Test admin topology rights in Lync Server 2013

Lync Server 2013

Letztes Änderungsdatum des Themas: 2016-12-08


Verification schedule

After initial Lync Server deployment. As needed if permission-related issues arise.

Testing tool

Windows PowerShell

Permissions required

When run locally using the Lync Server-Verwaltungsshell, users must be members of the RTCUniversalServerAdmins security group.

When run using a remote instance of Windows PowerShell, users must be assigned an RBAC role that has permission to run the Test-CsSetupPermission cmdlet. To see a list of all RBAC roles that can use this cmdlet, run the following command from the Windows PowerShell prompt:

Get-CsAdminRole | Where-Object {$_.Cmdlets -match "Test-CsSetupPermission"}

By default, only domain administrators can enable a Lync Server topology and make large changes to the Lync Server infrastructure. This won't be a problem as long as your domain administrators and your Lync Server administrators are one and the same.In many organizations Lync Server administrators do not hold administrative rights to the whole domain. By default, that means that these administrators (defined as members of the RTCUniversalServerAdmins group) can't make Lync Server topology changes. To give members of the RTCUniversalServerAdmins group the right to make topology changes, you must assign the required Active Directory permissions by using the Grant-CsSetupPermission cmdlet.

The Test-CsSetupPermission cmdlet verifies that the required permissions that are needed to install Lync Server or one of its components are configured on the specified Active Directory container. If the permissions are not assigned, you can then run the Grant-CsSetupPermission cmdlet to give members of the RTCUniversalServerAdmins group the right to install and enable Lync Server.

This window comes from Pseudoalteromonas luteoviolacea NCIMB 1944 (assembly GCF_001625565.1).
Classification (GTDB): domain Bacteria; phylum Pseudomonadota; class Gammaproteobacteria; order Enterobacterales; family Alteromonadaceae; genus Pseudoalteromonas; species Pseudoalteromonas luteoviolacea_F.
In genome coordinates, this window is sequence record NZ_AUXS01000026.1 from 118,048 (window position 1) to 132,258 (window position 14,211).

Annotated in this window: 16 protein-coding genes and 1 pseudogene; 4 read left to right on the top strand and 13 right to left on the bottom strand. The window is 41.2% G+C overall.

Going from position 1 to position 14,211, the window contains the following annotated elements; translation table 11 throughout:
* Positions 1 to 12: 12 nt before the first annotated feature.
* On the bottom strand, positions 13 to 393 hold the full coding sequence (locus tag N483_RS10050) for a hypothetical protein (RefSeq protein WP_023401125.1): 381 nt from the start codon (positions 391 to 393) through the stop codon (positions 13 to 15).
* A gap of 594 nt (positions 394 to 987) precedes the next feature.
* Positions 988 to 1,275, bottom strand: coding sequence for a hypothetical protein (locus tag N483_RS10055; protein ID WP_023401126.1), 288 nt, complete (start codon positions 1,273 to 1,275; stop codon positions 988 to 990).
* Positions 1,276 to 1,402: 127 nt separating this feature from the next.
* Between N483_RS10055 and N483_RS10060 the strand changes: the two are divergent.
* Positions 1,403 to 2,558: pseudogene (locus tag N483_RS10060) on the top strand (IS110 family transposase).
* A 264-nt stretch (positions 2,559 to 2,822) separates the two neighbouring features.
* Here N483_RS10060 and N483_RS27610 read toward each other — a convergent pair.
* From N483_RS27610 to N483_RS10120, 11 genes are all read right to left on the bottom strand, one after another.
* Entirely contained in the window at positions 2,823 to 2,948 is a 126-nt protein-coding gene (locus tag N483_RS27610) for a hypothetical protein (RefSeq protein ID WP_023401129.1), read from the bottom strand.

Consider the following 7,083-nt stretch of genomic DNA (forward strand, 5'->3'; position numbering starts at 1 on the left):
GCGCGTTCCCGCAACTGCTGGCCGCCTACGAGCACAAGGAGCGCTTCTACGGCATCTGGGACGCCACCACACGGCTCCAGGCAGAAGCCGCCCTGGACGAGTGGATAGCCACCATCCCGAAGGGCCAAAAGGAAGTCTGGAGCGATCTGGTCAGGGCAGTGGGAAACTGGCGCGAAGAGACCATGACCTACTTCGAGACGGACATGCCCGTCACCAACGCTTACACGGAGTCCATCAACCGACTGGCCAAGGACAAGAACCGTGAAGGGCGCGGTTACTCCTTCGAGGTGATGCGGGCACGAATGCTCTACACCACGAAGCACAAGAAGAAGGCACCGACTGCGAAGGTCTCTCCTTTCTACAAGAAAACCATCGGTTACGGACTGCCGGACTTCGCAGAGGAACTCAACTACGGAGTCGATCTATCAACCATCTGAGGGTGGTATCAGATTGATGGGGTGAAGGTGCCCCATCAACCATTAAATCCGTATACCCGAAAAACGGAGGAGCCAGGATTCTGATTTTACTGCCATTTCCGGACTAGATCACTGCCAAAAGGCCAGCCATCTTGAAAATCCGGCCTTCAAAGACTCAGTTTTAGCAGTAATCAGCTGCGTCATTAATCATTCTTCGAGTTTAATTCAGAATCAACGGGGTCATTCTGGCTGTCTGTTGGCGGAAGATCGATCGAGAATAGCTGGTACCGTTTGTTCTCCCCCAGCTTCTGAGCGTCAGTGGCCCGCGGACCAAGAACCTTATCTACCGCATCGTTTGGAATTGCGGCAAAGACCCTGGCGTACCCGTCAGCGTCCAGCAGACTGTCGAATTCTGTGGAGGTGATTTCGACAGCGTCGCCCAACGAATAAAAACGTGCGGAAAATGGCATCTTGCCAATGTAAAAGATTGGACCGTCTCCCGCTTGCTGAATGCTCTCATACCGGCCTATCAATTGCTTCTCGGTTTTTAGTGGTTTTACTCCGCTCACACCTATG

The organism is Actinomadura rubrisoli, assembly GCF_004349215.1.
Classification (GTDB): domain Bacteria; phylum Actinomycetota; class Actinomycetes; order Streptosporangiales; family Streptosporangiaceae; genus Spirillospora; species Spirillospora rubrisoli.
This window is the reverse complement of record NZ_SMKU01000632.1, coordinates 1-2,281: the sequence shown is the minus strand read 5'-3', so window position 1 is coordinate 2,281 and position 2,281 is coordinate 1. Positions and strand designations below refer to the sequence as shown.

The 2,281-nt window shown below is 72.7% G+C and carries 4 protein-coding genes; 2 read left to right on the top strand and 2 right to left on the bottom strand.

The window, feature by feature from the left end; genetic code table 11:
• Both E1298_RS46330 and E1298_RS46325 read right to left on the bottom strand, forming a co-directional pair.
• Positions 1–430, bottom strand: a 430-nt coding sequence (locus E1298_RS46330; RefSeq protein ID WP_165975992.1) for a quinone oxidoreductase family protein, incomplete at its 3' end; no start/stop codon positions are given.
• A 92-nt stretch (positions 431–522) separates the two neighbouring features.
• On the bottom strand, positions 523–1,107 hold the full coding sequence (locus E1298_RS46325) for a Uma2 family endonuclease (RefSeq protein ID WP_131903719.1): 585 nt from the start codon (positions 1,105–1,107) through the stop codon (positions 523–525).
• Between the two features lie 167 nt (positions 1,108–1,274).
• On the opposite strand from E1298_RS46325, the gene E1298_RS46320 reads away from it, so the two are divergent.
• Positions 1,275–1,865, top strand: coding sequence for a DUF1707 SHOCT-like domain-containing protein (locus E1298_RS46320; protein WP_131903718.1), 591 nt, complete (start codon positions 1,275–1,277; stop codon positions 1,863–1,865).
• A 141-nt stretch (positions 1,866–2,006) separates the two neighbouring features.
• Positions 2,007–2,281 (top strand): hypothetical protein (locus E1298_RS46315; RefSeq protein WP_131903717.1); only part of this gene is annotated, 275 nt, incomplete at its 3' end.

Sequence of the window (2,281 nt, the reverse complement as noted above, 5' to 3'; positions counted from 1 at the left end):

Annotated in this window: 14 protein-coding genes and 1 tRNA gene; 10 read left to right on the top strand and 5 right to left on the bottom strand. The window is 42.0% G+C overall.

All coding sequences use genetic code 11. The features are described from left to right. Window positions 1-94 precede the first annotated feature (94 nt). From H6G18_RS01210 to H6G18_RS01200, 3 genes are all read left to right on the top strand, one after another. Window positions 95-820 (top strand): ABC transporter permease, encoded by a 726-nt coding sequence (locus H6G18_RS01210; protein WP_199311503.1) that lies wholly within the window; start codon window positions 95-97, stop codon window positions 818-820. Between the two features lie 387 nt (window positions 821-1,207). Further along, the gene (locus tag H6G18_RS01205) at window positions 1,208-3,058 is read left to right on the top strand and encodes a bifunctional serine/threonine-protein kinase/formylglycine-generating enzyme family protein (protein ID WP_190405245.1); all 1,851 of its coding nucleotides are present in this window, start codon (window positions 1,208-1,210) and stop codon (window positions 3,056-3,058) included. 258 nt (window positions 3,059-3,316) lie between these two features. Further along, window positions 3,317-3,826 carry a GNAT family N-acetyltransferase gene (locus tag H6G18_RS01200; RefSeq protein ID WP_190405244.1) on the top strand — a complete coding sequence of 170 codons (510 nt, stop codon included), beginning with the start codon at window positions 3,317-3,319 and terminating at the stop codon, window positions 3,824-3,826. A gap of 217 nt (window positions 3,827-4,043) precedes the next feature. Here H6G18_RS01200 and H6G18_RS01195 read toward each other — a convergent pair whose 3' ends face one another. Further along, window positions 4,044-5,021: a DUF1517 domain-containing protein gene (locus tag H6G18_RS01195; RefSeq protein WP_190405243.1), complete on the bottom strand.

For a detailed list of permissions assigned by Grant-CsSetupPermission, see the blog post Grant-CsSetupPermission and Grant-CsOUPermission.

To determine whether setup permissions are assigned for an Active Directory container, call the Test-CsSetupPermission cmdlet. Specify the distinguished name of the container to be checked. For example, this command verifies setup permissions on the container ou=CsServers,dc=litwareinc,dc=com:

Test-CsSetupPermission -ComputerOU "ou=CsServers,dc=litwareinc,dc=com"

For more information, see the help topic for the Test-CsSetupPermission cmdlet.

If Test-CsSetupPermission determines that the required permissions have already been set on an Active Directory container then the cmdlet will return the value True:


If permissions are not set, Test-CsSetupPermission will return the value False. Note that this value will typically be enclosed in many warning messages. For example:

WARNING: Access control entry (ACE) atl-cs-001\RTCUniversalServerAdmins; Allow; ExtendedRight; None; None; 1131f6aa-9c07-11d1-f79f-00c04fc2dcd2

WARNING: The access control entries (ACEs) on the object "CN=Computers,DC=litwareinc,DC=com" are not ready.


WARNING: "Test-CsSetupPermission" processing has completed with warnings. "2" warnings were recorded during this run.

WARNING: Detailed results can be found at "C:\Users\Admin\AppData\Local\Temp\Test-CsSetupPermission-1da99ba6-abe2-45e4-8b16-dfd244763118.html".

Although there are rare exceptions, if Test-CsSetupPermission fails that typically means that setup permissions are not assigned for the specified Active Directory container. Those permissions can be assigned by using the Grant-CsSetupPermission cmdlet. For example, this command grants setup permissions to the Computers container in the domain litwareinc.com:

Grant-CsSetupPermission -ComputerOU "cn=Computers,dc=litwareinc,dc=com"

For more information, see the help topic for the Test-CsSetupPermission cmdlet.